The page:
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Re: merging mingw and cygwin
On Sun, Oct 12, 2003 at 03:35:02PM +1000, Robert Collins wrote:
> For crying out loud.
> Edward, there are plenty of archives and resources that detail how to
> achieve your stated goals. Right now you are making suggestions from a
> quite apparent position of ignorance. I urge you to research before you
> suggest fixing something that isn't broken. All the cygwin packages come
> with source that will build. The GPL issues are clearly documented on
> the FSF website - there is a FAQ on the GPL and how it applies to
> binaries and source. And so forth.
No, I think I get it alright now.
You don't want to use the LGPL because you want to dual license the software
that is cygwin; to make users choose whether or not to:
a) fork over a licensing fee so they don't have to release *their* code.
b) fork over *their* source code.
In other words, the same business model as qt... Its not about the open source
status of cygwin's code, its about the open source status of the end users' source
And the reason that you don't want to use mingw32 and/or merge it, is because
that doesn't allow you to follow this business model.
Like I said, if I use -mno-cygwin, am I still forced under the GPL to either license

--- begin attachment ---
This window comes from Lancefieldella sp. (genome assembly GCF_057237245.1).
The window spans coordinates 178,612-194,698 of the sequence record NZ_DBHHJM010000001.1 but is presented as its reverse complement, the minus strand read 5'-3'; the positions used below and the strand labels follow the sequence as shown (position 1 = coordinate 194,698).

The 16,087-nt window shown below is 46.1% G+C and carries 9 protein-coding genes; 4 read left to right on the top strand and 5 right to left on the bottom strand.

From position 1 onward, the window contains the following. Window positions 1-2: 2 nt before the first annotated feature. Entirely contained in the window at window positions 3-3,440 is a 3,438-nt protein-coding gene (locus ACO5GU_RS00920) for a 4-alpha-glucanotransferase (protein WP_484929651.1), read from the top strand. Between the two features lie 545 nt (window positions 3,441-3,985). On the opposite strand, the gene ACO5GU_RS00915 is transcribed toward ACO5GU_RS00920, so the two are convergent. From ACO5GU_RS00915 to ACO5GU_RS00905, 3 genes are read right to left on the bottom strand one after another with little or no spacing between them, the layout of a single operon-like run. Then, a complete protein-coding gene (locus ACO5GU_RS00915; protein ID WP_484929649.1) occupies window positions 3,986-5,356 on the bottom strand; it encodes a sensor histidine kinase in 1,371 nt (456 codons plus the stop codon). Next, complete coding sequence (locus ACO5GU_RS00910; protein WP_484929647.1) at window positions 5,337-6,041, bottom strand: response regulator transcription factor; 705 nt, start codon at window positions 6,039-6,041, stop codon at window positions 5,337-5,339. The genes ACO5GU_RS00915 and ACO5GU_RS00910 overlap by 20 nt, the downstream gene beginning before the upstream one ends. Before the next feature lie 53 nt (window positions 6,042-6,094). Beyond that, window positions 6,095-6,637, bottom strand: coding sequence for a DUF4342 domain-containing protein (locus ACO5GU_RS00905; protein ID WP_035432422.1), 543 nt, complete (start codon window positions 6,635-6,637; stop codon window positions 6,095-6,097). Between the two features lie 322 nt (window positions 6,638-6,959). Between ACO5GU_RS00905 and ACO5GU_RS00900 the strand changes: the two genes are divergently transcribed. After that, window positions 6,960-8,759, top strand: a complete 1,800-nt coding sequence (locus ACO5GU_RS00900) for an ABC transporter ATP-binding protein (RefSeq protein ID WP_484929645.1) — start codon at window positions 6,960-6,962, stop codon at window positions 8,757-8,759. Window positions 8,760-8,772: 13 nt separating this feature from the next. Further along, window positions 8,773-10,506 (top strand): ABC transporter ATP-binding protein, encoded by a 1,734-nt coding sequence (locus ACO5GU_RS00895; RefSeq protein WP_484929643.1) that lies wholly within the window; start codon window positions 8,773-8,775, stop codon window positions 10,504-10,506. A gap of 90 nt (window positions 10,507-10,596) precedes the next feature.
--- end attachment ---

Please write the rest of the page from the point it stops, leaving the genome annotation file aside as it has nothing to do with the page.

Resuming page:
your code or release it? Or does it still link with some redhat library?
> As for needing two dev environments, you been instructed how to use
> cygwin to compile to both, so I must conclude you are not actually
> trying to comprehend the emails, just arguing for the sake of it.
That is exactly my point. if cygwin can do both, and cygwin can create
either native win32 executables or unix executables, then WHY ARE THERE
I'm not looking for 'instruction' on anything. I'm looking to avoid wasted
effort. If cygwin could natively make mingw32 code (cygwin -> mingw32) there
would be no need for mingw32 and there would be an extra 30 developers
on cygwin. You agree with that, right?
And anyhow, cross compilation is a major pain in the ##%. I'd rather avoid
unless absolutely necessary.
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